Tag Archives: Match Function

Example of in Index/Match Function

Here I have a table with employees work hours spread over a 7 day week. The employees are on the rows and the days of the week in the columns.  I have created two criteria cells, one for the employee and one for the days.  I then created another cell which is where I will enter my index and match fuctions to automatically find out the hours worked when the criteria cells are populated.  To make this more attractive I have added a combo box using the data valadation feature to enter the criteria as below;

 

 

 

 

Here is the example of the function I used to achieve this result.

=INDEX(C3:J9,MATCH(D12,B3:B9,0),MATCH(D13,C2:J2,0))

For your reference Monday is in cell B2 and John is in cell C3

INDEX and MATCH based on multiple criteria

The following examples use the INDEX and MATCH worksheet functions in excel 2010 to find a value based on multiple criteria.

Example 1: Data in Columns

Method 1

  1. Start Excel.
  2. Type the following data into a new worksheet:
       A1: Part   B1:  Code   C1:  Price   D1:  Find Part  E1:  Find Code
       A2: x      B2:  11     C2:  5.00    D2:  y          E2:  12
       A3: x      B3:  12     C3:  6.00    D3:  y          E3:  11
       A4: y      B4:  11     C4:  7.00    D4:  x          E4:  12
       A5: y      B5:  12     C5:  8.00    D5:  x          E5:  11
  3. To retrieve the price for part y with code 12 and return the value to cell F2, type the following formula in cell F2:
    =INDEX($C$2:$C$5,MATCH(D2,IF($B$2:$B$5=E2,$A$2:$A$5),0))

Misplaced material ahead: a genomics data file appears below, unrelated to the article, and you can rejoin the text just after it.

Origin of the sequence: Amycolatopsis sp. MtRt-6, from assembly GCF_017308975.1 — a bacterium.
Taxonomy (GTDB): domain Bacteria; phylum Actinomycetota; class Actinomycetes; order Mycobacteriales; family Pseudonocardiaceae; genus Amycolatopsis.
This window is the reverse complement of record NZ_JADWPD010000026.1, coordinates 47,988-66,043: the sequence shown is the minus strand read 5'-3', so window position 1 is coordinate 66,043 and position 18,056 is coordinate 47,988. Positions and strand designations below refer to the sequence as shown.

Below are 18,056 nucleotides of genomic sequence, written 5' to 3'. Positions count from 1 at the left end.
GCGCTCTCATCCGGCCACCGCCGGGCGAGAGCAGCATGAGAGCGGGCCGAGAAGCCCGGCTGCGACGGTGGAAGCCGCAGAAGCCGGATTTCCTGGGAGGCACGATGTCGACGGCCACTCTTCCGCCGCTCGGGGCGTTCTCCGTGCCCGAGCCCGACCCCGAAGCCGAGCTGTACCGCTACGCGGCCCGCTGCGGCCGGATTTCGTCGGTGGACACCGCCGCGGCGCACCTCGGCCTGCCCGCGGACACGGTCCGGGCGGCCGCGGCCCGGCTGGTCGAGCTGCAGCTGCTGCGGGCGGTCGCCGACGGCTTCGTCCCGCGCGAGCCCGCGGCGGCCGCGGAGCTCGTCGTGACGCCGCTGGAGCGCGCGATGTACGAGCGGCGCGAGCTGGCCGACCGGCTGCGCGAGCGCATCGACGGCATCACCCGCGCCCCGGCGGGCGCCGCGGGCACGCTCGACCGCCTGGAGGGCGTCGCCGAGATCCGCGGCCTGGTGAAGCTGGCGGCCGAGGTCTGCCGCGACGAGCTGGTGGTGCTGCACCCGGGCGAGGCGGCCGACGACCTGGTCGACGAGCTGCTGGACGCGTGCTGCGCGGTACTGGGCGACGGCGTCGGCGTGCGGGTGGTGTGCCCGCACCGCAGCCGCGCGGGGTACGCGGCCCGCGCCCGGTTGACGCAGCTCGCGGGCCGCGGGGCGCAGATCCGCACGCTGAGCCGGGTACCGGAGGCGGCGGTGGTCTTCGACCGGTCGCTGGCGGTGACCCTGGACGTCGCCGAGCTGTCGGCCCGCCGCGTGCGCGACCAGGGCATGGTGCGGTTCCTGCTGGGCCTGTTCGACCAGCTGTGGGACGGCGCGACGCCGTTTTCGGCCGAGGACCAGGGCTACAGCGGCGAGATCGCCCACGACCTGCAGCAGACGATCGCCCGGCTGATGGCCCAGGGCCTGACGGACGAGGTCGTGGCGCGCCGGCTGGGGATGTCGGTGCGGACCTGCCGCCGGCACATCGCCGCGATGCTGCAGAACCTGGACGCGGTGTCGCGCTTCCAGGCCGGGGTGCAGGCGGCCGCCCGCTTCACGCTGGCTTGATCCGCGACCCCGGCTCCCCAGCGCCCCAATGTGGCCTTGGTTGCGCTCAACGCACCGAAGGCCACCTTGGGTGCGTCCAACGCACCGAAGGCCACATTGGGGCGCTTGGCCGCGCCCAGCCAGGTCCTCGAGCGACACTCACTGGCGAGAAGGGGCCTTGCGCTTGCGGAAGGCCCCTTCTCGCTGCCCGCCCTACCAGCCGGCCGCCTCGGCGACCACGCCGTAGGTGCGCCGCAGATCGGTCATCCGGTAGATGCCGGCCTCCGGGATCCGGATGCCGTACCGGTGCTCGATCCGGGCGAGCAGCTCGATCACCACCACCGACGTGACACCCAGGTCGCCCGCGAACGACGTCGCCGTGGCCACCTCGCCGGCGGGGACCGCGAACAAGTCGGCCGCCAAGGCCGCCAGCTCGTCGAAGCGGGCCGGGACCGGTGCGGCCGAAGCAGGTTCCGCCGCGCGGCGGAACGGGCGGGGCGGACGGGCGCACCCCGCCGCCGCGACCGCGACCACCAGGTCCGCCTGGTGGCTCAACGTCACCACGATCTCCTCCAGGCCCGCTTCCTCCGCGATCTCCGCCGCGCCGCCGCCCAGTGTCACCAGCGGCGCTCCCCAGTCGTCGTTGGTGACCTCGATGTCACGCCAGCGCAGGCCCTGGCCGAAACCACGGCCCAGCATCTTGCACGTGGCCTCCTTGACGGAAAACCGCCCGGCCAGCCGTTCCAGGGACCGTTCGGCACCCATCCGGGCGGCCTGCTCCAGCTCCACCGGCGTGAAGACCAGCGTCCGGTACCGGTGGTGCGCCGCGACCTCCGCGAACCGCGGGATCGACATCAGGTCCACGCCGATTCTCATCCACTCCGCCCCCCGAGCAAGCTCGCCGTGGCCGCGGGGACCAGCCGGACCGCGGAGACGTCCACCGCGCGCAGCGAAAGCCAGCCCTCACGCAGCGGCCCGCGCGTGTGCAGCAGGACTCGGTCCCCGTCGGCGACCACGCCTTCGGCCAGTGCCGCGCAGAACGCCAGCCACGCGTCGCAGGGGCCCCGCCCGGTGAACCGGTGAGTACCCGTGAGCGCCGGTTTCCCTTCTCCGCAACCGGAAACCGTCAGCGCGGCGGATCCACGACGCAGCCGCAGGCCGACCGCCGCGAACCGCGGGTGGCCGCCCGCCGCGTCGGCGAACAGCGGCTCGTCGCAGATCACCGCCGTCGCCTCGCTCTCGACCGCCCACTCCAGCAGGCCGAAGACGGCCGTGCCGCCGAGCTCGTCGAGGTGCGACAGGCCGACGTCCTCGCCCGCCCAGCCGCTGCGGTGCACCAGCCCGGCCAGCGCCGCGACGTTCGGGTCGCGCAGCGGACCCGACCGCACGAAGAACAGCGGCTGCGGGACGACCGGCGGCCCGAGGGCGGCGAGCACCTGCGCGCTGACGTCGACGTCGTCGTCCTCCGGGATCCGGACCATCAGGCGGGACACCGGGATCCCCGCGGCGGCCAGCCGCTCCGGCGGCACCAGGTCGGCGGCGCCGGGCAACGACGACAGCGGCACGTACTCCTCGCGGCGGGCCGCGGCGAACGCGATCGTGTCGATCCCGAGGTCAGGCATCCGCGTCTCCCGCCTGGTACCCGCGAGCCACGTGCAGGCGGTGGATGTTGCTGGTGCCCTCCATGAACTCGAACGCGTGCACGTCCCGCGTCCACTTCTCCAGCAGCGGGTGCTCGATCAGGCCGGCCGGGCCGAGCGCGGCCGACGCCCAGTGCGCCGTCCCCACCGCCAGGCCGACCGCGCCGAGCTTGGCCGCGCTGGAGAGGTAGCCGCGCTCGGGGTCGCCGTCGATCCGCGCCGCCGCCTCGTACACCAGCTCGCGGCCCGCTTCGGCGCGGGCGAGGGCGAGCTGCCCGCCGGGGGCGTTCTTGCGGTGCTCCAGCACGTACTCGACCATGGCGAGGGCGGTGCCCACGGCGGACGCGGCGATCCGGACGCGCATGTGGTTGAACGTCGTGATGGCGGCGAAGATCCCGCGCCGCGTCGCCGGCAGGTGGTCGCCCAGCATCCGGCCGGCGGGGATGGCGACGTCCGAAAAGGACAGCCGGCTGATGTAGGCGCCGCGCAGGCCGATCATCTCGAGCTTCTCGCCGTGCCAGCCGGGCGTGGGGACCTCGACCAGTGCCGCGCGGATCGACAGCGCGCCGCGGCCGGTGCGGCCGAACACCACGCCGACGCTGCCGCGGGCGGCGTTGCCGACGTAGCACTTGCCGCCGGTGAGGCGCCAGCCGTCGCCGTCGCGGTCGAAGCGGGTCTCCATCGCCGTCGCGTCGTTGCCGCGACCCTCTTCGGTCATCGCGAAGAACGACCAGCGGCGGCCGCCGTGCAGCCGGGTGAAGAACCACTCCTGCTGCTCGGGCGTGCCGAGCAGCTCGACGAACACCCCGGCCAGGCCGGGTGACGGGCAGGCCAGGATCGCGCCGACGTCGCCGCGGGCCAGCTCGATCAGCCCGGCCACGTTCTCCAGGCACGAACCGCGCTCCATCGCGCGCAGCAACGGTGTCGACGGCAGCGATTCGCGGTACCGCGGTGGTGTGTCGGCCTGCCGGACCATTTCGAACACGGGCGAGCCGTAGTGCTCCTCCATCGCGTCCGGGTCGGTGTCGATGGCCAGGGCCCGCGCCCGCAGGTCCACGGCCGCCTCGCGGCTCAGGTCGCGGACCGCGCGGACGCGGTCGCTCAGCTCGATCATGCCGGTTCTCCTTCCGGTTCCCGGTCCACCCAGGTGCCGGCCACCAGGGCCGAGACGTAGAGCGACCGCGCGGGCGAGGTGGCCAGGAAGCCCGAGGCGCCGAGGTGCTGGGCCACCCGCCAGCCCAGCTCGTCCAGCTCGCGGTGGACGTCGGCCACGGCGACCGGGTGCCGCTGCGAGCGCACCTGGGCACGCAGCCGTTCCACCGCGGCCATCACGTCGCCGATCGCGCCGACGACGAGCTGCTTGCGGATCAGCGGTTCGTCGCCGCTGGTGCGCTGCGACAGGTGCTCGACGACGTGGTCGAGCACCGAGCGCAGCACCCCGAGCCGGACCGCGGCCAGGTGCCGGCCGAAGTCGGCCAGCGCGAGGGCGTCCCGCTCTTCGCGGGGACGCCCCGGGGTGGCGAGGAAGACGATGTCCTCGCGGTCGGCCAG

4. Press CTRL+SHIFT+ENTER to enter the formula as an array formula.The formula returns the value 8.00.
  5. Select cell F2, grab the fill handle, and then fill down to cell F5 to retrieve the price for each part and code combination.

Method 2

A second method yields the same results but uses concatenation instead. The following sample formula may be better for matching data against more than two criteria because it does not require nested IF statements. This method is identical to Method 1 except that you replace the formula in step 3 with the following formula:

=INDEX($C$2:$C$5,MATCH(D2&E2,$A$2:$A$5&$B$2:$B$5,0))

Example 2: Data Arranged in Rows

Method 1

  1. Start Excel.
  2. Type the following data into a new worksheet:
       A1: Part        B1: x      C1: x     D1: y       E1: y
       A2: Code        B2: 11     C2: 12    D2: 11      E2: 12
       A3: Price       B3: 5.00   C3: 6.00  D3: 7.00    E3: 8.00
       A4: Find Part   B4: y      C4: y     D4: x       E4: x
       A5: Find Code   B5: 12     C5: 11    D5: 12      E5: 11
  3. To retrieve the price for part y with code 12 and return the value to cell B6, type the following formula in cell B6:
    =INDEX($B$3:$E$3,MATCH(B4,IF($B$2:$E$2=B5,$B$1:$E$1),0))
  4. Press CTRL+SHIFT+ENTER to enter the formula as an array formula.The formula returns the value 8.00.
  5. Select cell B6, grab the fill handle, and then fill right to cell E6 to retrieve the price for each part and code combination.

Method 2

A second method yields the same results but uses concatenation instead. The following sample formula may be better for matching data against more than two criteria because it does not require nested IF statements. This method is identical to Method 1 (under Example 2) except that you replace the formula in step 3 with the following formula:

=INDEX($B$3:$E$3,MATCH(B4&B5,$B$1:$E$1&$B$2:$E$2,0))